Confessions of a Hater By Caprice Crane

Confessions of a Hater By Caprice Crane
Published Aug 27th 2013 by Feiwel & Friends
Rating: 4/5


Summary: Mean girls are always the haters – Right?

Hailey Harper has always felt invisible. Now her dad has a new job and the family is moving to Hollywood. Just what Hailey needs: starting a new high school.

As she’s packing, Hailey finds a journal that belonged to her older sister, Noel, who is away at college. Called “How to Be a Hater,” it’s full of info Hailey can really use. Has Hailey found the Bible of Coolness? Will it help her reinvent herself at her new school? Will her crush notice her? Will she and the other Invisibles dethrone the popular mean girls? After all, they deserve it. Don’t they?

Caprice Crane’s funny–and deeply felt–observations about high school, bullies, popularity, friendship, and romance will leave teens thinking…and talking.

Review: I absolutely adored this book. I must admit, I initially picked this book up because of it’s cover but after reading the synopsis I was sold. I have never read Caprice Crane’s adult books and this is her first young adult novel and I must say it was a hilarious read.

The book itself was hilarious. One of the blurbs put it aptly, it sounded like it was written by one of my friends. I really loved how up-to-date it was with all the latest social media sites and familiar songs. It allowed me to greatly resonate with Hailey because of the similarities.

The plot was really interesting. It reminded me a lot of the movie Mean Girls, except the Burn Book is actually a guide to help you become a “hater” (which essentially is what popular girls are). The main character Hailey had a lot of spunk. She was different than most protagonists and I loved how she refused to conform to what popularity should be.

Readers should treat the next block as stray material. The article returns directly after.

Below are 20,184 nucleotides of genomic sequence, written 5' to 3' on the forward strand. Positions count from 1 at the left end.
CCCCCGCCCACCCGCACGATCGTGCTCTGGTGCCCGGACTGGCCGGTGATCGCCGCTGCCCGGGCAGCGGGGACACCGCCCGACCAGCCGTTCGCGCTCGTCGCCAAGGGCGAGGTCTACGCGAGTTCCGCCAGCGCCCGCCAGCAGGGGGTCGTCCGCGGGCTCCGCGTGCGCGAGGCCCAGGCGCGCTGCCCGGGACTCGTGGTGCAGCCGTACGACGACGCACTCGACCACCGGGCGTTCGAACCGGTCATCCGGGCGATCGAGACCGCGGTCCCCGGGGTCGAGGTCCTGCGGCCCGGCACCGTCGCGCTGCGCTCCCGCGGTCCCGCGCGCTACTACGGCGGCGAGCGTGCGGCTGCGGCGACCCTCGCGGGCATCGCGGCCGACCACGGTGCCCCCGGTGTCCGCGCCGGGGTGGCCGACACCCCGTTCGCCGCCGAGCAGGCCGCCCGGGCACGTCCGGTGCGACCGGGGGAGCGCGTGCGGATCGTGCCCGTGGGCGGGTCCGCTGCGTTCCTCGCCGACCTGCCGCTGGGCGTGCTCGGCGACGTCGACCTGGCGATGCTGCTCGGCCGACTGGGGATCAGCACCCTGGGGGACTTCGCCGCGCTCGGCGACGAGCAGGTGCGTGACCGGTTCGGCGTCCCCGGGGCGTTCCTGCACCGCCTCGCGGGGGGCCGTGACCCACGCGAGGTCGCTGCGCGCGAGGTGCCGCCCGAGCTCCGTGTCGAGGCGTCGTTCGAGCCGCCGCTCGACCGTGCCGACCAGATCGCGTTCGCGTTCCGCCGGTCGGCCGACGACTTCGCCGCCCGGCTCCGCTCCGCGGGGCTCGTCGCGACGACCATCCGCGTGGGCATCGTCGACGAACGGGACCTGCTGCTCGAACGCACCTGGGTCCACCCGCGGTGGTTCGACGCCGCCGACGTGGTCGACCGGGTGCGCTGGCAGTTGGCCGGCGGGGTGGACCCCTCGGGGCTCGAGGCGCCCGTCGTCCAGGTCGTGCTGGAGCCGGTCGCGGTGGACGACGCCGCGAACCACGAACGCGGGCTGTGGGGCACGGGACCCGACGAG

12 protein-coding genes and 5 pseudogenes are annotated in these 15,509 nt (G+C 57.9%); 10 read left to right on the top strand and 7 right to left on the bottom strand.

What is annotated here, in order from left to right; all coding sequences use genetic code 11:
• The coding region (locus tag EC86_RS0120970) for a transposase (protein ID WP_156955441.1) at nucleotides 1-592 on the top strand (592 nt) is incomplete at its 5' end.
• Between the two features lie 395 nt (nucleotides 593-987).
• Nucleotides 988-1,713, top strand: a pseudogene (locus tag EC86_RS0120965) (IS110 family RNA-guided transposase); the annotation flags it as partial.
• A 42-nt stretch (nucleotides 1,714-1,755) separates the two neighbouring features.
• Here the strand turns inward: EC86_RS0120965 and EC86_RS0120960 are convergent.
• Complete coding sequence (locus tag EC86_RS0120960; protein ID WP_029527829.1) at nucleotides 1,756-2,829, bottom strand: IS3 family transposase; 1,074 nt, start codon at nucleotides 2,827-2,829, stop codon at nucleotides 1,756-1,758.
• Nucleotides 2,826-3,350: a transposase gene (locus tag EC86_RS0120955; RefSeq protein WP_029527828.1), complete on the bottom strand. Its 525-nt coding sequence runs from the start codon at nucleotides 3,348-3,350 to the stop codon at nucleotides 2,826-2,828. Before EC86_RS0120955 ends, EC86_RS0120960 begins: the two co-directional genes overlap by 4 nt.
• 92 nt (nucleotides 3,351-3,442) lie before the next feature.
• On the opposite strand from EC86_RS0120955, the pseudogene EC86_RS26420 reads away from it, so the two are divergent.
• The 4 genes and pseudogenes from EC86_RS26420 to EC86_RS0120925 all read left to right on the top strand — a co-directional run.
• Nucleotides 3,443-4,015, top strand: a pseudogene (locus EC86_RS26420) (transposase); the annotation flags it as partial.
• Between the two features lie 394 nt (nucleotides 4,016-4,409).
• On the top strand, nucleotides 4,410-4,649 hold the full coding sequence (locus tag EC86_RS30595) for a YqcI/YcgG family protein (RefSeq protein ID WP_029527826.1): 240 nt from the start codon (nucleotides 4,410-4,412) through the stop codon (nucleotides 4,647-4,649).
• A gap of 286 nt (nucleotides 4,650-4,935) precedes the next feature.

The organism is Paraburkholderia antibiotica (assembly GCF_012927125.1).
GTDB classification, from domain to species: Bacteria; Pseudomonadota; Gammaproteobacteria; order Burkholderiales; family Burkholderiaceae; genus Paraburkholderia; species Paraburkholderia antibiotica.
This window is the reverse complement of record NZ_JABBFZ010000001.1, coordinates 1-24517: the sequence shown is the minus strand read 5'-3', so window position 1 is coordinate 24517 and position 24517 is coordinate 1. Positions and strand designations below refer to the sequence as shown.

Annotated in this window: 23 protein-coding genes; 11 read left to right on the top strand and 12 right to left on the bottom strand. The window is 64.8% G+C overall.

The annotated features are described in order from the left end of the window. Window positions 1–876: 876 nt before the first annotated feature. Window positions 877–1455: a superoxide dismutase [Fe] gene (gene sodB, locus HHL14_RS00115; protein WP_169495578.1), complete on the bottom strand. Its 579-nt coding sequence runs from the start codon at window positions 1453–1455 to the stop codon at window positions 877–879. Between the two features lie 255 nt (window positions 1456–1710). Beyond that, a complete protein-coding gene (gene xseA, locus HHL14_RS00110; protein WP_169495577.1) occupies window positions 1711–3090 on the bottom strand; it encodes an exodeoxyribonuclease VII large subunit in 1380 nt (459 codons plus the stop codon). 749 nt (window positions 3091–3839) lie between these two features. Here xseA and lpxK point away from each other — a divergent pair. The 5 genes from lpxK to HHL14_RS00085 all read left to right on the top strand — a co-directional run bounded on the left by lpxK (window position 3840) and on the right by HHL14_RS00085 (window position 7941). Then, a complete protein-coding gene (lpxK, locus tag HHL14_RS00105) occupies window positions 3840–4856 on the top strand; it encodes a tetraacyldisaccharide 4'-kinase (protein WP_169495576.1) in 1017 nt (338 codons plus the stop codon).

One of the main things I truly enjoyed was the relationships in the book. From friendships to relationships and even within the family, it all brought out a different dynamic to the story. I loved the friendship between Hailey and the girls and how they developed together and depended on each other for support. I also loved that the book was the reason for Hailey and Noel to rekindle their estranged relationship with each other.

One of the things I didn’t particularly enjoy was towards the end, when Hailey decided to self-destruct. I don’t truly understand why she decided to do that what everything was seemingly fixed. It felt like she created the problem, just for the sake of it and not because there was a particular reason that truly provoked her.

In that retrospect, the book dragged on a lot longer than it should have. It felt that the impact of her self-destruction was very minimal to the story and in some ways took the spark away from the book.

Overall, Confessions of a Hater was a surprise. It was an easy funny read and I thoroughly enjoyed it.


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